“Financial health is a privilege that should be afforded to everyone – and it starts with being willing to have the conversation while also recognizing our own background and bias."

6. The Automatic Millionaire by David Bach

Released: 2003

Pages: 288

Rating: Goodreads_3.9/5, amazon_4.7/5

The Automatic Millionaire starts with the powerful story of an average American couple--he’s a low-level manager, she’s a beautician--whose joint income never exceeds $55,000 a year, yet who somehow manage to own two homes debt-free, put two kids through college, and retire at 55 with more than $1 million in savings. Through their story you’ll learn the surprising fact that you cannot get rich with a budget!

“Remember, inspiration unused is merely entertainment. To get new results, you need to take new actions.”

7. I Will Teach You To Be Rich by Ramit Sethi

Released: 2009

Pages: 266

Rating: Goodreads_4.1/5, Flipkart_3.6/5, amazon_4.4/5

Sethi covers how to save time by not wasting it managing money; the guns and cars myth of credit cards; how to negotiate like an Indian--the conversation begins with "no"; why "Budgeting Doesn't Have to Suck!"; how to get things rolling--for real--with only $20; what most people don't understand about taxes; how to get a CEO to take you out to lunch; how to avoid the Super Mario Brothers trap by making your savings work harder than you do; the difference between cheap and frugal; the hidden relationship between money and food.

“There is a limit to how much you can cut but there is no limit to how much you can earn.”

8. Rich Dad Poor Dad by Robert Kiyosaki

Released: 1997


Rating: Goodreads_4.1/5, audible_4.8/5, amazon_4.6/5

#1 Personal Finance book of all time

In this book, Robert Kiyosaki talks about his two dads; one is his biological father and other is the father of his friend Mike. This book emphasizes the importance of passive income and making money work for you instead of you working for money. Right from the beginning, the book succeeds in captivating the reader. That’s because it’s written from the perspective of a middle-class person and how he sees the rich people around him.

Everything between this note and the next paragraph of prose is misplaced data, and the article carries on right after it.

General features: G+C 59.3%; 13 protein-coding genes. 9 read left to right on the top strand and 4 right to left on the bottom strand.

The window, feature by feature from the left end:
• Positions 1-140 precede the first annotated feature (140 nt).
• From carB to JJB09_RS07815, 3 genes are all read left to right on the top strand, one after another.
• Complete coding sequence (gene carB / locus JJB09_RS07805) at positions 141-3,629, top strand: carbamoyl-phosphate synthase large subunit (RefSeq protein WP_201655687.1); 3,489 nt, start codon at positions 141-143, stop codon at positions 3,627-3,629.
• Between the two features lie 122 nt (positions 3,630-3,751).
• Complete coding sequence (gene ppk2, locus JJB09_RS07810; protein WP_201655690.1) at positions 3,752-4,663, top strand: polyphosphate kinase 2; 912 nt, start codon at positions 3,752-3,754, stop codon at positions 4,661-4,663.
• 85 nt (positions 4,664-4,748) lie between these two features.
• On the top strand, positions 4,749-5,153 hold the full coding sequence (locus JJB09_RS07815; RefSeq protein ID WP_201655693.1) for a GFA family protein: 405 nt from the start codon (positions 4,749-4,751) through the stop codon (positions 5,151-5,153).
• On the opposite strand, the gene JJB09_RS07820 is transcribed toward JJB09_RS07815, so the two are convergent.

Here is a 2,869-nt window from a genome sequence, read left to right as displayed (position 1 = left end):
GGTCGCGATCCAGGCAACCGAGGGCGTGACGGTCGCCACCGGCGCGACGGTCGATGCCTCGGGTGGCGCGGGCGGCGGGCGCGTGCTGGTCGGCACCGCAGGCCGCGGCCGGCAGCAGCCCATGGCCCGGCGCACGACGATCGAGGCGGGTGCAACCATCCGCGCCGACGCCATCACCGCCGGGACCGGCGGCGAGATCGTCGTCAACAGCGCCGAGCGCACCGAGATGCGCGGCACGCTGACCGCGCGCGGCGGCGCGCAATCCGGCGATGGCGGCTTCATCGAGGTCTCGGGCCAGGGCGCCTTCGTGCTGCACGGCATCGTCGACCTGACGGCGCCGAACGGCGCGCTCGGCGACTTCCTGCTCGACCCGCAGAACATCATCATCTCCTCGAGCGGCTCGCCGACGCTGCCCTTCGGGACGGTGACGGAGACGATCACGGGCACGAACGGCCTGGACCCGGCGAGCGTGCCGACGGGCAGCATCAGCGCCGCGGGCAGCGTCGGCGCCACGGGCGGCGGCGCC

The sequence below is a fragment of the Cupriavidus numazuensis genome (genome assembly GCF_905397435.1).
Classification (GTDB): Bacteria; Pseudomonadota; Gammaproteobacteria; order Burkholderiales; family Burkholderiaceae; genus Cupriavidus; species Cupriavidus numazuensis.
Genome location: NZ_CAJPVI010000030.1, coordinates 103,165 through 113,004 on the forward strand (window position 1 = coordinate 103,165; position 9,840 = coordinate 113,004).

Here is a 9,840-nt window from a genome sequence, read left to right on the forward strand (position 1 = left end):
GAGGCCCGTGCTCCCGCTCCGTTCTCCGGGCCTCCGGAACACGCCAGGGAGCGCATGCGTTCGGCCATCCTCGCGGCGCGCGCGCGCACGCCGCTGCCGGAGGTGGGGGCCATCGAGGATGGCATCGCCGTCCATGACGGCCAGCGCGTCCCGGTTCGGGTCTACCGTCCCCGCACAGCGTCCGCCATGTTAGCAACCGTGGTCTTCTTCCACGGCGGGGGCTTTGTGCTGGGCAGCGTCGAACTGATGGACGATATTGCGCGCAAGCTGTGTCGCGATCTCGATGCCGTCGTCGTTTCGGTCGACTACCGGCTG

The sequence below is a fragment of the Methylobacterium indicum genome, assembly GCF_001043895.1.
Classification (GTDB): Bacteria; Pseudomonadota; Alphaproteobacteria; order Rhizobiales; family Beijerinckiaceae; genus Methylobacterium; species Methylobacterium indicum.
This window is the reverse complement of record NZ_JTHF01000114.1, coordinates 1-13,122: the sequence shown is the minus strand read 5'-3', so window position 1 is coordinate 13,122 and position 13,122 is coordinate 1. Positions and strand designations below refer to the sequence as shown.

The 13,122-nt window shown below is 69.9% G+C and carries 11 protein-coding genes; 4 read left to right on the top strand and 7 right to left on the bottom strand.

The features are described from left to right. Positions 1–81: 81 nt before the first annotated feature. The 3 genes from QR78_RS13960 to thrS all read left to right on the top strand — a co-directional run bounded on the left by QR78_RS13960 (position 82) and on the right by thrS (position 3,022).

“In the real world, the smartest people are people who make mistakes and learn. In school, the smartest people don’t make mistakes.”

9. Retire Before Mom and Dad by Rob Berger

Released: 2019

Pages: 268

Rating: Goodreads_4.4/5, audible_4.7/5, amazon_4.7/5

You will learn how to unlock the superpower inside of you that is capable of transforming almost any income into lasting financial freedom. All you need is a roadmap to follow and you can create a life most people only dream about. A life free from financial stress. Find everything you need to get out of debt, control spending without painful budgets, manage multiple financial goals, and start investing for retirement. And yes, you'll even learn how to retire early if FIRE (Financial Independence, Retire Early) is your goal.

“There is nothing more deceptive than an obvious fact.”

10. The Money Manual by Tonya B. Rapley

Released: 2018


Rating: Goodreads_4.6/5, audible_4.4/5, amazon_4.6/5

In this book you will learn; how to manage your money without feeling overwhelmed, a simple method for creating and implementing achievable financial goals, ways to use money as a tool to improve your life, the best way for you to tackle financial basics such as budgeting, saving, improving or building credit, and eliminating debt, how to navigate your student loan debt, understand your rights, and determine the best payment strategies available to you.

“You don't need fancy degrees or certifications to become a better manager of your money.”